If a medical provider, such as a hospital, won’t publish their charges or even tell a prospective patient what an upcoming visit will cost them, why then should a patient tell them what they are willing to pay for the services rendered?
In essence, the hospital is saying to the patient, I won’t let you see my prices but I want to see your checkbook (proof of insurance) before we do business.
So you show your checkbook (proof of insurance) to the admissions clerk. You also sign a document allowing your bank (insurance company) to send payment direct to the hospital once a claim (demand) is filed. A section of the document states that whatever your bank (insurance company) does not pay, you are responsible for any unpaid balance.
Unknowing to the clueless insurance clerk, you have not told them how much is in your checking account – you only showed them that you have one. That’s fair, because after all the insurance clerk did not disclose what the visit would cost, so why should you disclose how much is in your checking account! Fair is fair as they say in Buffalo Breath, Montana.
By entering into an Assignment of Benefits, the hospital has legally “stepped into the shoes” of the Plan Document (PD). The PD governs how claims are to be paid, upon what basis and parameters stiplated therein. It also outlines, as required under ERISA, an appeals process for providers to follow should all or part of their demand is denied.
The hospital files a demand for $250,000 to your checking account. The bank president writes a check off your account for $50,000 and sends it to the hospital. That was all the money availble to be paid on this claim, no more and no less.
Unfortunately, the hospital is not happy and demands that the you pay the balance, or $200,000. But, since they accepted assignment of the claim, the Plan Document became the undesputed rule book. What now?
One of the rules requires the hospital to file an appeal, or a series of appeals to recoup moneys denied by the payer (the payer is now the insurance policy, not the patient).
The patient, through the Assignment of Benefits, has effectively established a contract with the provider.
Fortunately for the hospial, under ERISA, providers have 60 days to appeal. Failure to appeal a denial within the 60 day period can result in the forfeiture of a provider’s right to reimbursement or even access to court. A provider may have to complete two or more levels of appeals before they can file a lawsuit in federal court to pursue their legal right to reimbursement.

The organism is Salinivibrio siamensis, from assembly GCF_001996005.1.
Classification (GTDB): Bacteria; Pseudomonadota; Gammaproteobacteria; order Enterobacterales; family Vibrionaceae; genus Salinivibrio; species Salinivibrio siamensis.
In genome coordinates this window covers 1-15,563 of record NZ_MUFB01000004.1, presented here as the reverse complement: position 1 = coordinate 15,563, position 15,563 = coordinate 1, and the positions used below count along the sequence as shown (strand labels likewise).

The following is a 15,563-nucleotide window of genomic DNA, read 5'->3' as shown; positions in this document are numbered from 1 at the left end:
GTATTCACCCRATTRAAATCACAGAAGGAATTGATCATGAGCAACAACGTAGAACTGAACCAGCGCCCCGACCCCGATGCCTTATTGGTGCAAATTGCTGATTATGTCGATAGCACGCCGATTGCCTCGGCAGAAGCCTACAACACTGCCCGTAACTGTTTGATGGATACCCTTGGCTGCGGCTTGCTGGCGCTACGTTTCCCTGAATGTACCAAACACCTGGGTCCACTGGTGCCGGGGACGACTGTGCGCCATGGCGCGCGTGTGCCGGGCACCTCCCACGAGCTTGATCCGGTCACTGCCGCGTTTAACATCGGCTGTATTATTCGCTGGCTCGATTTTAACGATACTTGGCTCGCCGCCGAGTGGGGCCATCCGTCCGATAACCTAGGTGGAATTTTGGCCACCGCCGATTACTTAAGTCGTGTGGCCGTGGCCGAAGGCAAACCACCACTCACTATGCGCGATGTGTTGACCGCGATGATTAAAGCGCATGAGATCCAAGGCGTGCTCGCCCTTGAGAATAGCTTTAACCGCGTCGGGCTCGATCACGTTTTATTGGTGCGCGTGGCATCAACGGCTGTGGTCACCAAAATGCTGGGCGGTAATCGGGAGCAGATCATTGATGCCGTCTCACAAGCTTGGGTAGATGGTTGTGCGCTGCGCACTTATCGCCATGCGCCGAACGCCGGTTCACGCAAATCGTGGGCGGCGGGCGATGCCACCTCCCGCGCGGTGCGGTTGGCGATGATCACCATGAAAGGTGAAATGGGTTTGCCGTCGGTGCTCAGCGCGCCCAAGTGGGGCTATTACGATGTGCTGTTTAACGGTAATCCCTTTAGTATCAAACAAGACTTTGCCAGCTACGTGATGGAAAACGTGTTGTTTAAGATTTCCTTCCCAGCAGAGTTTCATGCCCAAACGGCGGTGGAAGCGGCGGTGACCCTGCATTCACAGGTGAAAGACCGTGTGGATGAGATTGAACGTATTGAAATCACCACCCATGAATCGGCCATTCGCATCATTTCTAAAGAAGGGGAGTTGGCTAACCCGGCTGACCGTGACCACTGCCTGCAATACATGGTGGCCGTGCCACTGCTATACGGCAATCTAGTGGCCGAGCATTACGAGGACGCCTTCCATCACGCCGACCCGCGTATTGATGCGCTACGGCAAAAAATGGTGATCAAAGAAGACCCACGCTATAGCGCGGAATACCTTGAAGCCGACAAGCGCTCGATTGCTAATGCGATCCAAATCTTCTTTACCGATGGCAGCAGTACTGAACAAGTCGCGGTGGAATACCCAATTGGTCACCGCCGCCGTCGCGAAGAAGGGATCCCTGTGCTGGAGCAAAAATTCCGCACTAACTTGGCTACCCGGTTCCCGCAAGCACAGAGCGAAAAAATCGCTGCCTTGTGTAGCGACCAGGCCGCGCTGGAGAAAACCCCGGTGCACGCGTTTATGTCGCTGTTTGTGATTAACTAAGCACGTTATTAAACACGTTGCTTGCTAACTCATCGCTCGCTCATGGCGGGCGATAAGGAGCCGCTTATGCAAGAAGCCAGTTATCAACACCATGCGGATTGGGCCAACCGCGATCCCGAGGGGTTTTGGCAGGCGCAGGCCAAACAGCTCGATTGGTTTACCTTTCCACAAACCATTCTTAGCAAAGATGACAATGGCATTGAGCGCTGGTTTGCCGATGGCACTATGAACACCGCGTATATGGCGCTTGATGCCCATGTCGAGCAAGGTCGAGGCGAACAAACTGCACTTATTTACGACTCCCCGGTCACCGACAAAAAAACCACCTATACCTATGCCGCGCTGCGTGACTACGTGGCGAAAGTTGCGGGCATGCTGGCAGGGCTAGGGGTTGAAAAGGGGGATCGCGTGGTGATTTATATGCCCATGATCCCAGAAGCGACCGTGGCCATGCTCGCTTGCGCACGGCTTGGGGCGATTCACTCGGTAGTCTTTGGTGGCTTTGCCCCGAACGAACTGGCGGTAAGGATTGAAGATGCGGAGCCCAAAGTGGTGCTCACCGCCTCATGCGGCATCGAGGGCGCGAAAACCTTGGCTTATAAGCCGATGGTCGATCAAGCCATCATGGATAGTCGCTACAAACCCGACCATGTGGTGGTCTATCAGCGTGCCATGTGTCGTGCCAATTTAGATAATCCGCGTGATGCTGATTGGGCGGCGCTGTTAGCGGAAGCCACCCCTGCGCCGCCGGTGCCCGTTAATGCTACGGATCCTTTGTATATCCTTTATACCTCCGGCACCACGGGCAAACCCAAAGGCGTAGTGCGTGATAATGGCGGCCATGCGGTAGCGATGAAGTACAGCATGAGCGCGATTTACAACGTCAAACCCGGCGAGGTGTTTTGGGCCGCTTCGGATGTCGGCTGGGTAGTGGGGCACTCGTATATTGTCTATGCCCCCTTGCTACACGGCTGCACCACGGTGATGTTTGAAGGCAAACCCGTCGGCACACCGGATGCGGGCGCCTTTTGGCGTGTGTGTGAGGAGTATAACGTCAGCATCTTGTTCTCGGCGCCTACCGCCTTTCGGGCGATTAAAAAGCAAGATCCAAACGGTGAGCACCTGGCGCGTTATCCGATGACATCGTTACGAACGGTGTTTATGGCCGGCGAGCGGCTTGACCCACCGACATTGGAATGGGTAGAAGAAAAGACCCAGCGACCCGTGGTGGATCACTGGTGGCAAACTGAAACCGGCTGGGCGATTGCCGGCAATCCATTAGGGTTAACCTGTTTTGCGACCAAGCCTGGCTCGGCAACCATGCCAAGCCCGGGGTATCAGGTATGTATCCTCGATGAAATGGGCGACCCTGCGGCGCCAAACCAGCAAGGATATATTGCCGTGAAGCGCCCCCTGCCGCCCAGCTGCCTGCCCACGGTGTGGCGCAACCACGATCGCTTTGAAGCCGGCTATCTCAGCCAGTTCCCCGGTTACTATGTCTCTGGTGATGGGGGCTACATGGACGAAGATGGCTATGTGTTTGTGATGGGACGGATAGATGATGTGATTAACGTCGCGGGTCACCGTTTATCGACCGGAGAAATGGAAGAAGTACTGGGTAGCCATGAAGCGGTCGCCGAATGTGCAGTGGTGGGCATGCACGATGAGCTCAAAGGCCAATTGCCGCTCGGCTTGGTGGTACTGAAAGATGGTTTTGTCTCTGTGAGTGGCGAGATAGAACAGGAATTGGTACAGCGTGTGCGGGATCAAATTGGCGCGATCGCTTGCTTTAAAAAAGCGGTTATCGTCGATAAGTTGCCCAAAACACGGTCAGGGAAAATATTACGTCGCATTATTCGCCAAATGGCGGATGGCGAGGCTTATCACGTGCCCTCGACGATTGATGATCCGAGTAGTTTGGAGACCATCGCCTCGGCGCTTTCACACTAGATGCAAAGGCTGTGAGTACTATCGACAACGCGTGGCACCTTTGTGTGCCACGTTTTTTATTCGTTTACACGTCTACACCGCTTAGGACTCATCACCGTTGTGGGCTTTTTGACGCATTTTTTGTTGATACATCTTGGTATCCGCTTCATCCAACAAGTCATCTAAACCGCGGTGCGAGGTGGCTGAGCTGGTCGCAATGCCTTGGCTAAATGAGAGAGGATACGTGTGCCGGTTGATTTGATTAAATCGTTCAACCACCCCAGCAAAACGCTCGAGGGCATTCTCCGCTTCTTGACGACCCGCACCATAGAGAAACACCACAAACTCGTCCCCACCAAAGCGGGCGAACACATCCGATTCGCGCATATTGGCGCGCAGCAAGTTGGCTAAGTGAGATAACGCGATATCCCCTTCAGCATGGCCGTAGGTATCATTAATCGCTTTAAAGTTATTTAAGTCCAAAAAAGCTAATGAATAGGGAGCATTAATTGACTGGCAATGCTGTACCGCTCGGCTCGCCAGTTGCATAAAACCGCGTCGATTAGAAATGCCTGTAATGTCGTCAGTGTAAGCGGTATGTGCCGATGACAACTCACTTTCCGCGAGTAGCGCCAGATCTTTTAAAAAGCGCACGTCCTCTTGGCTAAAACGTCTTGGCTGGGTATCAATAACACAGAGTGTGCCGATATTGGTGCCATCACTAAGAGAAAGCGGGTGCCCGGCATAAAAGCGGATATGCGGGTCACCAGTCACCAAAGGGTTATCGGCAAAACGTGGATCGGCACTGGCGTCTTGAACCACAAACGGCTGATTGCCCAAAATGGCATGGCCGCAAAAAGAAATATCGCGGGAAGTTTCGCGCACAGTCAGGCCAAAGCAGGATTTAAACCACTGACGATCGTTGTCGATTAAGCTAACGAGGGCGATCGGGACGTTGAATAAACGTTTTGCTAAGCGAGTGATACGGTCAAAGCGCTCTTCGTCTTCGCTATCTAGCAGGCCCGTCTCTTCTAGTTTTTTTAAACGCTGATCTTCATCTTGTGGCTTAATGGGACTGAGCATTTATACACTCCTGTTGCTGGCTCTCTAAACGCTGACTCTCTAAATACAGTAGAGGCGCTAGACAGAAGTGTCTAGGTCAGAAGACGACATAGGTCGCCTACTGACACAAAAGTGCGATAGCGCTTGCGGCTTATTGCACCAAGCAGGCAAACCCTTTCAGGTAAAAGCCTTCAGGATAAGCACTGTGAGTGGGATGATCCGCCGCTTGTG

With Cost Plus and Medicare based reimbursment plans growing in the market, the phenomenon of balance billing is playing hard on the minds of human resource directors. HR directors fear balance billing as much as Superman’s adversion to Krytonite. But an assignment of benefits, in the view of some legal experts, is consideration in full, leaving balance billing issues mute.
Statistics show that under Cost Plus Plans and Medicare Based Reimbursment Plans, only 7% of providers ever file an appeal. That means 93% have effectively given up their legal remedies under ERISA to recoup denied revenue.
If Assignment of Benefits were not in play, then the insured would be the recipient of eligible claim dollars. Imagine Joe Sixpack receiving the $50,000 check. He could then negotiate with the hospital – “I’ll give you $40,000 for payment in full or nothing at all buddy. Your charges are outrageous!”
Isn’t this how automobile insurance works? You get a check from the insurance company, then go out to shop for the most competitive repair shop in town? You may even pocket some easy cash along the way.
From a Texas provider:
– Great points, Bill. If prices aren’t openly discussed, they will only increase